Nissan owners have been fed up with not being able to start their cars. In fact, you probably don’t want to get them started on it. However, a new service campaign means defective steering locks will at least be fixed in the 2009-2010 Altima and Maxima.
A Defective Electronic Steering Column Lock (ESCL)
For years, there have been widespread defects in the Electronic Steering Column Lock (ESCL) that disabled the push-button ignition in a wide range of Nissan and Infiniti vehicles.
The ESCL’s primary job is to keep the steering wheel locked until you bring your key fob in range of the vehicle. It’s meant to prevent theft. Once the ESCL detects the your key fob, it unlocks the steering wheel and lets you go on your merry way.
But it doesn’t always work.
Even with the fob present and working1, the ESCL won’t detect it and, therefore, won’t release it’s iron grip on the wheel. In essence, it thinks you’re a thief and it won’t let you leave. That’s why you’ll also see this problem referred to as a defective anti-theft passlock.
At least it doesn’t call the cops (save that for a future “Internet-connected” model).
“A snowy morning on my way to work, stopped at the convenience store, came back out and tried to start the car, a key light was flashing on the dash, brake was hard to press. The car would not start, doors would unlock with the fob but the car would do nothing. I Googled the [problem and] I was shocked at all the complaints on the same malfunction”
The Most Affected Models
|370Z||1||2009, 2010, 2011|
|Altima||4||2008, 2009, 2010|
Nissan’s Service Campaign
About 243,000 owners received good news when Nissan agreed to issue a ESCL service campaign for the 2009-2010 Altima, Altima Hybrid, and Maxima.
While it’s not a recall, as part of the “service campaign” Nissan has agreed to replce the originaly steering lock with a new electronic steering column box for free:
The electronic steering column box will replace the ESCL assembly but will no longer lock the steering wheel when the car is parked and turned off. The automaker says the steering wheel locking function is not necessary because the Altima and Maxima are equipped with anti-theft immobilizers to help prevent theft.
Owners who have already paid for repairs will be reimbursed, if they can show proof of the repairs.
Nissan’s Previous Warranty Extension
This isn’t the first time Nissan has done something about their defective steering column lock. In 2013, the automaker felt the problem was serious enough to issue a warranty extension in 2013. The extension bumped up the 3 year / 36,000 mile warranty to 72 months and unlimited miles.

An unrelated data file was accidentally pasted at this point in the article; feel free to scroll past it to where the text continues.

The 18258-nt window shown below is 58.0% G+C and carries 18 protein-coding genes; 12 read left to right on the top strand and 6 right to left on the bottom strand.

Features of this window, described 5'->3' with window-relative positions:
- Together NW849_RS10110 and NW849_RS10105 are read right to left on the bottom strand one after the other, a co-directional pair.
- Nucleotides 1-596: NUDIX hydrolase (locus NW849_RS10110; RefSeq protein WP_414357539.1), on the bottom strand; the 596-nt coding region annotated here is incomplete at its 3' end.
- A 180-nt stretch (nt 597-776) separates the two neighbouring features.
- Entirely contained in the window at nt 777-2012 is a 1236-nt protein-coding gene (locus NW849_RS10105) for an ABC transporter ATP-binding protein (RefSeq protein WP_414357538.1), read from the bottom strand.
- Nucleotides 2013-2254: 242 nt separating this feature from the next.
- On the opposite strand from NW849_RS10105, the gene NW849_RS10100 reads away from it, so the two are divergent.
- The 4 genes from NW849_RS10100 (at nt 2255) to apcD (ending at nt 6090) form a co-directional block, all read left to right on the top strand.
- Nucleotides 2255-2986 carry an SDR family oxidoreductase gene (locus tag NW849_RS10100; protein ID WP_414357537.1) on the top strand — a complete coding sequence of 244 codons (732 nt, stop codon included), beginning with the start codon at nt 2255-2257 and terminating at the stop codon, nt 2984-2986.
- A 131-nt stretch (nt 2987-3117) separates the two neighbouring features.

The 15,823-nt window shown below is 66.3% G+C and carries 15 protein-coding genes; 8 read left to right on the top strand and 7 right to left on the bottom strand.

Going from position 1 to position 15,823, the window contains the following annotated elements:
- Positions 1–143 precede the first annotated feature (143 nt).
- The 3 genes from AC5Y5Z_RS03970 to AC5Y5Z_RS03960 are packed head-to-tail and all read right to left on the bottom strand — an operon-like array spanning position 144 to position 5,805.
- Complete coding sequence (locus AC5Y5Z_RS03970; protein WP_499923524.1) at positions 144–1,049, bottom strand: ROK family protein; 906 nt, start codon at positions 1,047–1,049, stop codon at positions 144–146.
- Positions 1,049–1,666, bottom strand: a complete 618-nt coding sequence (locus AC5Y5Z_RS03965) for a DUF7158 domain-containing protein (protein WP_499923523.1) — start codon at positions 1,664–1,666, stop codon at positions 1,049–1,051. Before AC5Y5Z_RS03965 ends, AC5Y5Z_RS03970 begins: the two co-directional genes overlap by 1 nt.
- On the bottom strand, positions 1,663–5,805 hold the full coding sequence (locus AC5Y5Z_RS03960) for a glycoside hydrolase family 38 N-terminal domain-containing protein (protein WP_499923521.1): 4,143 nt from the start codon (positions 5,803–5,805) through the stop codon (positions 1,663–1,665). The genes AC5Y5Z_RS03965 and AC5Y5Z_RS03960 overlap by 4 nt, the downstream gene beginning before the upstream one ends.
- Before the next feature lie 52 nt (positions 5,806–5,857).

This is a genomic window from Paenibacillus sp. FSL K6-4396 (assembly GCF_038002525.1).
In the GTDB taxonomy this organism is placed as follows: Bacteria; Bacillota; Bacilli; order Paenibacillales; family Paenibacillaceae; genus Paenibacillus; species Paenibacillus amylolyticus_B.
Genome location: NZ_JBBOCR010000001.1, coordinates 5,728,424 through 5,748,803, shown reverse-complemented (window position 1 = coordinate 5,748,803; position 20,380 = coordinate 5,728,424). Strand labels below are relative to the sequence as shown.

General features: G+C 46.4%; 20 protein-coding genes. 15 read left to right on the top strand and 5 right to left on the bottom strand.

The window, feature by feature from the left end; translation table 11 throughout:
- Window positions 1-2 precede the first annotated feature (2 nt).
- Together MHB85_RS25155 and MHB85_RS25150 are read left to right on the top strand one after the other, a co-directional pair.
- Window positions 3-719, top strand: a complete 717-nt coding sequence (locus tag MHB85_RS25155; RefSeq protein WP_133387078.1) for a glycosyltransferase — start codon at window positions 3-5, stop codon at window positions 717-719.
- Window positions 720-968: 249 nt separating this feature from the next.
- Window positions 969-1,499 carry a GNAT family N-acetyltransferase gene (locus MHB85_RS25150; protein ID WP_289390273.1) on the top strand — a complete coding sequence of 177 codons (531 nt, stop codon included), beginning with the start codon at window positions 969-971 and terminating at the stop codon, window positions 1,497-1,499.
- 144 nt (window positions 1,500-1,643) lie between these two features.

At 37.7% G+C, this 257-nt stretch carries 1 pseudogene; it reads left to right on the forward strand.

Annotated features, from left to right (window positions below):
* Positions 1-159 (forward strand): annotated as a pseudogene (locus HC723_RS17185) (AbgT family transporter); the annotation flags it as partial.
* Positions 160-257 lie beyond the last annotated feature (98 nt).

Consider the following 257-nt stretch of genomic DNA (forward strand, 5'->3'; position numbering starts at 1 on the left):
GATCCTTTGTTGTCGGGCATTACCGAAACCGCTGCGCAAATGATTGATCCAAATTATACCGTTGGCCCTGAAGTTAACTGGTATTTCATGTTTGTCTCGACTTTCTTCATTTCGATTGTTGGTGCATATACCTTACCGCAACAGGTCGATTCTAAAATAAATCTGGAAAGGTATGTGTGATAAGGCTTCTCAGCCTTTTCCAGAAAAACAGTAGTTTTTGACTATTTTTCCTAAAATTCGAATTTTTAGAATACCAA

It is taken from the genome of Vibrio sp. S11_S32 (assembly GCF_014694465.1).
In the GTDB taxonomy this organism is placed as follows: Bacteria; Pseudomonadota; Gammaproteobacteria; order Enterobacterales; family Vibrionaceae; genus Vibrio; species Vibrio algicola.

Unfortunately, the extension appears to have ended on March 31, 2015.
Nissan owners not covered by the new service campaign are still quite upset:
- Their vehicles have the same ESCL parts as the Altima and Maxima</li>
- Many said they never heard of the problem or the warranty update, but had the ESCL fail after the original extension expired.
Now they’re wondering why Nissan never told them about it:
“They didn’t let the owners know so it could be fixed before the extension expired on March 31, 2015. Mine broke 11 weeks later.”
Other Solutions and Hair Pulling
The problem can be quite expensive to fix. A new ESCL will set you back about $500 and it takes a couple hours of expensive-mechanic-work to replace. That’s not to mention the cost of a tow truck, or all those perishable groceries you lost when your car decided not to start in the shopping parking lot.
On average, owners are paying between $700 and $1000 for these repairs.
A quick search on Google for “Nissan steering wheel lock” can lead you down a rabbit hole of questionable advice. Anywhere from smacking your ESCL with a hammer while pushing the ignition, to cutting wires or disabling fuses.
We can’t officially recommend smacking or cutting up your car (tempting as it may be).
Any Hope of a Recall?
As of right now there is no indication Nissan will recall this problem.
And don’t bet on The National Highway Traffic Safety Administration (NHTSA), which will only force automakers to issue recalls on safety problems. They don’t think this qualifies.
You can help tell them why you think they’re wrong, by adding your complaint.
You can test to see if the key fob is working by trying out your keyless entry or door locks. ↩
OK, Now What?
Maybe you've experienced this problem. Maybe you're concerned you will soon. Whatever the reason, you can help make sure it gets the attention it deserves.
Below are a handful of steps you can take to make sure this problem gets the attention it needs.
File Your Complaint at CarComplaints.com
CarComplaints.com is a free site dedicated to uncovering problem trends and informing owners about potential issues with their cars. Major class action law firms use this data when researching cases.
Notify the Center for Auto Safety
The Center for Auto Safety (CAS) is a pro-consumer organization that researches auto safety issues & often compels the US government to do the right thing through lobbying & lawsuits.
Report a Safety Concern to NHTSA
The National Highway Traffic Safety Administration (NHTSA) is the US agency with the authority to conduct vehicle defect investigations & force recalls. Their focus is on safety-related issues.
Spread the Word
Social media is all the rage these days. And for good reason – it can help spread a message quickly. So get out there and start spreading this page.